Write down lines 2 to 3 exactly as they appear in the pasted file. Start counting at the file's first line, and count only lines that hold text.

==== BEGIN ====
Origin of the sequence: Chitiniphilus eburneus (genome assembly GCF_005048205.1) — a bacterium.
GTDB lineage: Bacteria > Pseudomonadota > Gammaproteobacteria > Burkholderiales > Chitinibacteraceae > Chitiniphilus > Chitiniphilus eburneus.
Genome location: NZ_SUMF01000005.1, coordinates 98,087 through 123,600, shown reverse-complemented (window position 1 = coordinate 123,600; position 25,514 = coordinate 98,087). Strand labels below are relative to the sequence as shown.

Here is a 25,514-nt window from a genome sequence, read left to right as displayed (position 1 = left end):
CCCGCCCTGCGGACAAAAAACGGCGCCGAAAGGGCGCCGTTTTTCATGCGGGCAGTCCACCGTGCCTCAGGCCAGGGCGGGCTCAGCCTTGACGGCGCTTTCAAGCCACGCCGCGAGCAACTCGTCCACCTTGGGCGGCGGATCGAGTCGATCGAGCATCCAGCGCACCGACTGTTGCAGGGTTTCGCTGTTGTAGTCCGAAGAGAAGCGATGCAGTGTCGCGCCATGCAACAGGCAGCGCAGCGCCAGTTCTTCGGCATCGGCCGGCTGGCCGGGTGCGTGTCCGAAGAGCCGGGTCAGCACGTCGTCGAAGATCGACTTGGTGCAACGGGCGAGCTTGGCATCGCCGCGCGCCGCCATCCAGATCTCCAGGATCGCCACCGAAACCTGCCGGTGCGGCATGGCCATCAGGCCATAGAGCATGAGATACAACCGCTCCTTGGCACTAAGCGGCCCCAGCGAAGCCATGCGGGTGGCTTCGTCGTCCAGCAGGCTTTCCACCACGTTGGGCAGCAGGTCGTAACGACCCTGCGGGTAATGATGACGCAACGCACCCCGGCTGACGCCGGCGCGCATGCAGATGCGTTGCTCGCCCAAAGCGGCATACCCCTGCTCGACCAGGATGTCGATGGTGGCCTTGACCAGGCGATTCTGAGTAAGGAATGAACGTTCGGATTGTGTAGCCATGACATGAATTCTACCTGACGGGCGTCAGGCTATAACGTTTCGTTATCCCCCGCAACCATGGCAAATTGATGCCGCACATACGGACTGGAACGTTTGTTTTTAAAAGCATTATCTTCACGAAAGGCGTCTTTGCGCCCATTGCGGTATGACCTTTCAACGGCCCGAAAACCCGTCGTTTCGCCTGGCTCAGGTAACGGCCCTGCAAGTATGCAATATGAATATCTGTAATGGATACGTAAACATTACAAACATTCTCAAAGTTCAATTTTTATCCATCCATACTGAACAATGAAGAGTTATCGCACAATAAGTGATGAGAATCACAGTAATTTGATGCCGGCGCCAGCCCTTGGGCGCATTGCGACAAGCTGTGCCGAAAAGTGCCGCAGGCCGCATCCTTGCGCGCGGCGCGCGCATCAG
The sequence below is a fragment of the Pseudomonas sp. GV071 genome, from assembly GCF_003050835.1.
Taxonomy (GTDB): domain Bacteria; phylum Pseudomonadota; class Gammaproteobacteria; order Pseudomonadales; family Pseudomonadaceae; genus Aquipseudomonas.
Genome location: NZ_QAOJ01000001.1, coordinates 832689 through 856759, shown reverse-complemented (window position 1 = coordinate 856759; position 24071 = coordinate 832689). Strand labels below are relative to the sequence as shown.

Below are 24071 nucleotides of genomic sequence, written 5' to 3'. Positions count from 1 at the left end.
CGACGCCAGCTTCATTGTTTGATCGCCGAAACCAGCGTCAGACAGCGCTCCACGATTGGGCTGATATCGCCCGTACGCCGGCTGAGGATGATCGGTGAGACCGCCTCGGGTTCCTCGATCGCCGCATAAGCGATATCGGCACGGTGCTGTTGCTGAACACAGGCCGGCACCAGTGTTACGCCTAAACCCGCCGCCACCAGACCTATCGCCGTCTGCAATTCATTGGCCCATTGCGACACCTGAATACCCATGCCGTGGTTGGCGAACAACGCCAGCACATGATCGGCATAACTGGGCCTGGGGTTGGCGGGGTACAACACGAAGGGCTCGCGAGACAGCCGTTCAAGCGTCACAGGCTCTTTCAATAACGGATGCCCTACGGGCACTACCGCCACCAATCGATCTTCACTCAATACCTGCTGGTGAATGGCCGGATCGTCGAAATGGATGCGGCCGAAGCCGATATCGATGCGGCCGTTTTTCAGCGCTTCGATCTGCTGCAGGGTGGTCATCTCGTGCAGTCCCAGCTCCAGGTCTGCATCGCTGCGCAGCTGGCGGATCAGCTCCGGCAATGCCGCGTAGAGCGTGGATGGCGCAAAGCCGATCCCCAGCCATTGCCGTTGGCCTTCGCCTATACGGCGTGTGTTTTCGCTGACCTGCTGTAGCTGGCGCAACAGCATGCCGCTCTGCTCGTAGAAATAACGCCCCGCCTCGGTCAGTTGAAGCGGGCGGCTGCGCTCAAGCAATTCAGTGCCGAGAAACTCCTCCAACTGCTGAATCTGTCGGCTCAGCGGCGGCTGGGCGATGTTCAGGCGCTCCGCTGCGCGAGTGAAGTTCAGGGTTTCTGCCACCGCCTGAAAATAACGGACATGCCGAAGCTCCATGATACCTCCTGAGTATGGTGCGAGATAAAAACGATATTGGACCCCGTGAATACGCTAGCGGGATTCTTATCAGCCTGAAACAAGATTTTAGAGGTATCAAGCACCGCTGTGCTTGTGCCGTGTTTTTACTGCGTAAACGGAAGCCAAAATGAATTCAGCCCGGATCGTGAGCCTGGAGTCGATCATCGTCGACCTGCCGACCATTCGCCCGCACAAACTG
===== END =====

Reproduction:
GTDB lineage: Bacteria > Pseudomonadota > Gammaproteobacteria > Burkholderiales > Chitinibacteraceae > Chitiniphilus > Chitiniphilus eburneus.
Genome location: NZ_SUMF01000005.1, coordinates 98,087 through 123,600, shown reverse-complemented (window position 1 = coordinate 123,600; position 25,514 = coordinate 98,087). Strand labels below are relative to the sequence as shown.